Notwithstanding the obvious differences in the conduct of direct and indirect primaries, there however exists no real difference because of the association of Nigerian politics with godfatherism and moneybag politics. Though it is easier to bribe fewer delegates to support a faction of the party as op posed to the reduced propensity to tilt the votes of all members of the political party to one candidate if direct primaries were held, it still does not change the fact that the underlying factor is the ability of a candidate to sway the few delegates, or the larger party members, with money.
In an interview published in the Punch newspaper on 19th June 2022, a member of the Peoples Democratic Party rep resenting the Ilaje/Ese Federal Constituency stated the im pact of money on politics. He reportedly said: “Except some are lying, it is real. Our politics is monetised. The process is monetised. Some will just come and tell you that they never pay money. They paid money. We paid money to delegates. There is no way you can survive that hurricane without effectively and efficiently releasing resources for those people (delegates). Whether you have served them for seven years and you have been their perpetual or perennial friend, it is not going to count. You just have to do the needful at that point. Again, if you don’t do it, they will not vote for you. This is because it is not just one aspirant or candidate that is doing that; it is a system. You will give what the system is asking for. There is a stimulus that the system is pumping and which the electorate will have to react to. It is not the fault of those who are currently in power or those that are seeking to come to power, it is not their fault… If you are the best (among the aspirants), you will pay; if you are the worst, you will still pay. It is just a systemic thing. Those who eventually won, it is still the same. In my area, we had three very strong contenders. We paid equally and people made their choice on who they wanted. The three people (aspirants) paid equal amounts of money. They (delegates) collected money from the three of us and made their choice on who they wanted.”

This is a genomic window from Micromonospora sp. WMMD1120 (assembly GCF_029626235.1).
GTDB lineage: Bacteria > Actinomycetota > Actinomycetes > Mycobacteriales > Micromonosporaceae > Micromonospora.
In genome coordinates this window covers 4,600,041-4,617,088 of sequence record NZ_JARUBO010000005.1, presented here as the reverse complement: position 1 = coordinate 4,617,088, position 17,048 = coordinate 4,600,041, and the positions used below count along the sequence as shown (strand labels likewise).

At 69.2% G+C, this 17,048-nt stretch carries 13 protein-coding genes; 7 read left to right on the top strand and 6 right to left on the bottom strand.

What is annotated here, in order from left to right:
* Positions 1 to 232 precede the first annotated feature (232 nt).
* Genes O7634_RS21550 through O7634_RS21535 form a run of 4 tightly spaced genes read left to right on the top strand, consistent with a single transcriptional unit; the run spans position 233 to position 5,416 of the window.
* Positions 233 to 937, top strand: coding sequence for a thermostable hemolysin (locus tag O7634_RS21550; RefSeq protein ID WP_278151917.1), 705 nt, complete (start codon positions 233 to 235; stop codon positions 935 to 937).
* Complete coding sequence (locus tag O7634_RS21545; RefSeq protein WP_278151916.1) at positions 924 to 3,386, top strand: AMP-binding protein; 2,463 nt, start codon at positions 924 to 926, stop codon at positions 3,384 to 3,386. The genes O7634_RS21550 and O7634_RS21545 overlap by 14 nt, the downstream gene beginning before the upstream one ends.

The bold admission by the honourable member of the House of Representatives excerpted above is the reality of the Nigerian political climate today. The influence of moneybags in Nigerian politics continues to hold sway in dampening the hopes of the nation in achieving true democracy. After all, the whole idea of democracy is the free will of the people in electing their political leaders, and where such “free will” is manipulated through the influence of political juggernauts, the country is further pulled away from the attainment of the best democratic policies. It accounts for the corruption and violence which have characterized many elections in Nigeria. On the day of the election, the politician who owes his nomi nation to his huge investments will naturally seek a win by any possible means. Where his reliance is placed on a political godfather, he can count on his godfather’s ability to deploy enormous wealth in a bid to corrupt electoral officials and the electorates and where these fail, violence will be deployed to bring about the desired result.
Consequently, the politician who wins an election based only upon the backing of his political godfather will feel no ob ligation to the electorate who in any event might have been disenfranchised in the whole scheme of events. He will there fore devote the entirety of his tenure of office to the promotion and satisfaction of himself, his cronies, and his godfather. There is an unhealthy synergy between godfatherism, money bag politics, and poverty. It is the entire citizenry who suffers the effect of political office holder’s obligation to recoup his investments and/or satisfy the whims of his godfather who, more often than not, are the actual persons in power.
AARE AFE BABALOLA, SAN, OFR, CON, LL.D (Lond.)